... It seems to me that there are well-run programs, and there are really badly run programs. Since the ACA is such a political hot issue, I would expect it to come under far more scrutiny than most, which should help to keep things clean for the foreseeable future.
Medicare and Medicaid, for what it's worth, are generally considered to be two of the most efficiently run government programs in existence. They are administered by the Department of Health and Human Services, which is also in charge of ACA.
I haven't followed it closely... But my understanding so far,
just from a little browsing: There has already been so much wrangling involved in getting the law passed, and it has
drawn so much resistance that it has been altered and perhaps, overcomplicated rather much as a result.
I don't think it's dramatizing too much to say, this history even includes the difference between some early proposals -- where single payer was still being seriously considered -- and the final bill, which some say is still largely consistent with big corporate systems that even many Republicans (apart from the vocal "anti-government" wing we see driving the Party so much now?) once were, and still should be, quite happy with.
That being said... I am still betting it's better than the next to nothing we have
had in the past. Which I am still "paying for" after just one, hardly uncommon procedure. Or, it's just possible that I might might never
actually pay for all of it in cash
, but it was a major factor in changing my whole lifestyle and leaving the country. We'll see. Once it's reached that point, the amount of money isn't even so nagging in the long run (it's really nothing compared to people with chronic illnesses) -- as compared to, whether it's really benefitting me (or anyone but certain very bloated companies, really) to go back and pay any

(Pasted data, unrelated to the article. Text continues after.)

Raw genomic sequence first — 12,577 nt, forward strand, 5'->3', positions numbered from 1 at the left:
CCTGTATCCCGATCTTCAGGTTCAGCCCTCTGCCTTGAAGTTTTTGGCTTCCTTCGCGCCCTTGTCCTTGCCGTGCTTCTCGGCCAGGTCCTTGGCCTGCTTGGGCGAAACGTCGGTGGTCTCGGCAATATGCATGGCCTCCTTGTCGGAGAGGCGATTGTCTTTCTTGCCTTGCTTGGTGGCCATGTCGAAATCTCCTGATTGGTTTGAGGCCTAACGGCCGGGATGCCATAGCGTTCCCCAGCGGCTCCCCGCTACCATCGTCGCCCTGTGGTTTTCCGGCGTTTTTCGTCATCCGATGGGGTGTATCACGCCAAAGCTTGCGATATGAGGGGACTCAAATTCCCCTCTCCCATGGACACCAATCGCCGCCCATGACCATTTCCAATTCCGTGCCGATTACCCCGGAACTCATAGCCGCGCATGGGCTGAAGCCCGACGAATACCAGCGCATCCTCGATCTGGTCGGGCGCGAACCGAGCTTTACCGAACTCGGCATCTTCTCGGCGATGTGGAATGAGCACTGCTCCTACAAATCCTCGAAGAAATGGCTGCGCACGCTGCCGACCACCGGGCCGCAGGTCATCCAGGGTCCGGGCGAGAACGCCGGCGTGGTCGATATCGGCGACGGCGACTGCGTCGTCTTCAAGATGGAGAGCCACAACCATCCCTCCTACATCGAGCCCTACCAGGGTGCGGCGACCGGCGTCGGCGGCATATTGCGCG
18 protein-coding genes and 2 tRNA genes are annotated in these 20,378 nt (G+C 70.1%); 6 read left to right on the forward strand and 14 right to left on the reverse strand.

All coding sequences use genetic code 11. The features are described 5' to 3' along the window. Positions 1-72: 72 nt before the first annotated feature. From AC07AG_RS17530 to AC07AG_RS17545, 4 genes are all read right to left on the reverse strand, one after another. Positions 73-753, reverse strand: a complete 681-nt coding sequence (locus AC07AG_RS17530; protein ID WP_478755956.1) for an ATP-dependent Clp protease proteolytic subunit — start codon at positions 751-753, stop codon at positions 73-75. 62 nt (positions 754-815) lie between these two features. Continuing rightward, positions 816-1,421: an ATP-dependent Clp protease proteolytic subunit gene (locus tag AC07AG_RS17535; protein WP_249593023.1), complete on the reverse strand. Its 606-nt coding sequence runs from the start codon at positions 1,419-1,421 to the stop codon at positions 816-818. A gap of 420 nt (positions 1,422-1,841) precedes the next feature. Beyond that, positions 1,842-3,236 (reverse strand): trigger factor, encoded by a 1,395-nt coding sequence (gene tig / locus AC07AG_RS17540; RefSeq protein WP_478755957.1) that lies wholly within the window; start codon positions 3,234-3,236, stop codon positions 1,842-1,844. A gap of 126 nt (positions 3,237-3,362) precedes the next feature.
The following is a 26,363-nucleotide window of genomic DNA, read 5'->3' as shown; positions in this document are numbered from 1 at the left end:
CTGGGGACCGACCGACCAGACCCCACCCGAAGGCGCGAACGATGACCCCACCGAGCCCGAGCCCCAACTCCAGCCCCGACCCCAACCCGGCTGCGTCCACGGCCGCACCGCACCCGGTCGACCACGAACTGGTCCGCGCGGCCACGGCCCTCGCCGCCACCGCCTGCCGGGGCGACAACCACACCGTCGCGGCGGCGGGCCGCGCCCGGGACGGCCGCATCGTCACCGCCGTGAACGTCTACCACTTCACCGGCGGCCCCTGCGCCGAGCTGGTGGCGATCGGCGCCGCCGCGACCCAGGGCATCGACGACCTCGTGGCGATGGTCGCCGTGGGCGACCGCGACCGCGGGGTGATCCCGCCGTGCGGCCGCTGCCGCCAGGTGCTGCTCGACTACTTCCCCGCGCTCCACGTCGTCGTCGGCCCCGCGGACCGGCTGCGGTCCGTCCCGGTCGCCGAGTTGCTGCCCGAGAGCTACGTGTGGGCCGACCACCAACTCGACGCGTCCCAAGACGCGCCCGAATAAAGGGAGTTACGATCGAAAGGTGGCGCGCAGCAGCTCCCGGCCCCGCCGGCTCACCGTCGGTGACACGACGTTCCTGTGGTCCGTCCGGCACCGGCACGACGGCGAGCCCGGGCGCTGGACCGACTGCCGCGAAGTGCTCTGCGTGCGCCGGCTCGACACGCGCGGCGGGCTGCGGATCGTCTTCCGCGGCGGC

money for the consequences of such a ridiculous system. Look at how many other things I've already changed, soooo
.... Who knows.
I'm not sure about Medicare etc. either actually -- I've heard it does fairly well... Which should not be taken lightly! But I'm not sure what part of that means relatively well e.g. 'for a government program that faces some resistance -- but could be still better if people had never tried to limit it so much' etc., or absolutely well in some more objective measures of actual efficiency.
One can say, oh but there is no
government program that exists without some social pressure and resulting inefficiency... But I think that US politics have made a particularly grand mess with conservatives sniping at these programs in particular as examples of "big government." By which they generally seem to mean -- if you look at what they want
instead? A sizable allocation of tax money and work, blah blah which they would rather hand directly and with less oversight, to big corporate backers!